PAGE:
Financial dependence is history among the country's women business leaders with a report saying that 56.67 per cent of them plan their financial matters independent of other family members.
Financial dependence is history among the country’s women business leaders with a report saying that 56.67 per cent of them plan their financial matters independent of other family members. About 38.71 per cent took all financial decisions jointly with spouse/father/partners, and only 6.45 per cent contributed towards family earnings and allowed their money to be managed by the spouse/father/partner, the report named ‘Success Strategies of Women Leaders’ released at the third WomeNation Summit organised by CIIIndian Women Network said.
The report, which covers responses from established and successful women leaders, aged 50 and above, said that most women leaders give a great deal of importance to networking. While the most preferred modes of networking were participation in professional bodies and networking events (34.17 per cent) and establishing collaborative relationships at work (33.79 per cent), respondents have a rating of 7.79 out of a maximum of 10 on importance of networking.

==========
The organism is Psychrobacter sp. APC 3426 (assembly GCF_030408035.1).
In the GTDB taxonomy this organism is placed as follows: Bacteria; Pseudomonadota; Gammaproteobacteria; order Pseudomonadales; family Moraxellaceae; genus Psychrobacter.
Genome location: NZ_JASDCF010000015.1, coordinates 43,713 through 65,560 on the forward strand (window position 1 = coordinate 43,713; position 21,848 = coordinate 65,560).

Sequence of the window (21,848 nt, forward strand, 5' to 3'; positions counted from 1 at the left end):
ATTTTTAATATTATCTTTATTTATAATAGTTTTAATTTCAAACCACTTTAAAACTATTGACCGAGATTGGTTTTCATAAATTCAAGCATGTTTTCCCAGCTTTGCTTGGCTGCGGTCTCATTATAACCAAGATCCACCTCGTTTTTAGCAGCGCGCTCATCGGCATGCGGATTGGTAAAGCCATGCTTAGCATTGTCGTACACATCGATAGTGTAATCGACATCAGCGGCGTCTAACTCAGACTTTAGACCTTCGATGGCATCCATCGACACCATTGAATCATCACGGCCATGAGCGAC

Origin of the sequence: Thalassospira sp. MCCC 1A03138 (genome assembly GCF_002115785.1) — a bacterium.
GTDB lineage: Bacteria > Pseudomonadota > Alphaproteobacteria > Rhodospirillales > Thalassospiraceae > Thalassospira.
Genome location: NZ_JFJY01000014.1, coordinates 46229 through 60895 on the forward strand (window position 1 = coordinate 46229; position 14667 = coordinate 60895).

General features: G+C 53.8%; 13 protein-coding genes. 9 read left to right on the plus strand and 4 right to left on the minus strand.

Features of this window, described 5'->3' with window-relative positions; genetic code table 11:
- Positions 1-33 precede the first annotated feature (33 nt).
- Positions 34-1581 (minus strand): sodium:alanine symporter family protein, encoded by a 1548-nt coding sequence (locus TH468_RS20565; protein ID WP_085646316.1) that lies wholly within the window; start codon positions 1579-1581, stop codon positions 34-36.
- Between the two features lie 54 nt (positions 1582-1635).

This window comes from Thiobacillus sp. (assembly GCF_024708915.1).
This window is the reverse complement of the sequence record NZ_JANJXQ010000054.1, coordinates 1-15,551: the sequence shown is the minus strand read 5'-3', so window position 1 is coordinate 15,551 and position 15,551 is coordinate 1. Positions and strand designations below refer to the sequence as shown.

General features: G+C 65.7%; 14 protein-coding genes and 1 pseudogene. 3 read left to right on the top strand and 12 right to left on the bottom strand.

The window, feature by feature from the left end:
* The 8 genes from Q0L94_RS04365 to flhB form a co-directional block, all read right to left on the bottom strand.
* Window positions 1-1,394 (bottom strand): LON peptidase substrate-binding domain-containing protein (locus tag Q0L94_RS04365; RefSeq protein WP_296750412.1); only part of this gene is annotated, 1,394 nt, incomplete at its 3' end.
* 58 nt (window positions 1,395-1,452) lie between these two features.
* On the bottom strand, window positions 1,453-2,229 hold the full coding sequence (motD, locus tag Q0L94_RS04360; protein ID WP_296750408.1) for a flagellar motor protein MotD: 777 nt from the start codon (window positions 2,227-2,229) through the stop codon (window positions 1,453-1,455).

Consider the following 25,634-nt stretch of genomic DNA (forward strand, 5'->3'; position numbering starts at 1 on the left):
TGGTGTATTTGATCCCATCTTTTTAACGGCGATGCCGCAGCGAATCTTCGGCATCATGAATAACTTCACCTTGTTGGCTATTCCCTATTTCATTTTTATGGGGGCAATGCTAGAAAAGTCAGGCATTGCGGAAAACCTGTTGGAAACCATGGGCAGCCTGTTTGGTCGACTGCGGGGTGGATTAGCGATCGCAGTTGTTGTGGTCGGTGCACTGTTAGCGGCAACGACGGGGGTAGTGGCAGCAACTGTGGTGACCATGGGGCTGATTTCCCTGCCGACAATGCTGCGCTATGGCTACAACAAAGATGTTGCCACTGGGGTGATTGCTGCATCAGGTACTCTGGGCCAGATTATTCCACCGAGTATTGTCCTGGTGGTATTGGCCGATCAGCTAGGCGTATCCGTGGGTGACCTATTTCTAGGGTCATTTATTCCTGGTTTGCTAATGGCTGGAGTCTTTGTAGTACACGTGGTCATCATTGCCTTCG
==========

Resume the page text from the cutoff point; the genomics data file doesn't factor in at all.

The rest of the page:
In keeping with global trends, 42.86 per cent of women leaders surveyed had taken a career break, 33.33 per cent for maternity and 25 per cent for childcare, followed by 16.67 per cent for spouse relocation and the same number for sabbatical. Re-entry was largely for coming back to full-time jobs (69.23 per cent) and 23.08 per cent looks for flexi-time, women friendly jobs, it said. Only 7.69 per cent started their own business so they could be in charge of their time allocation, according to the report.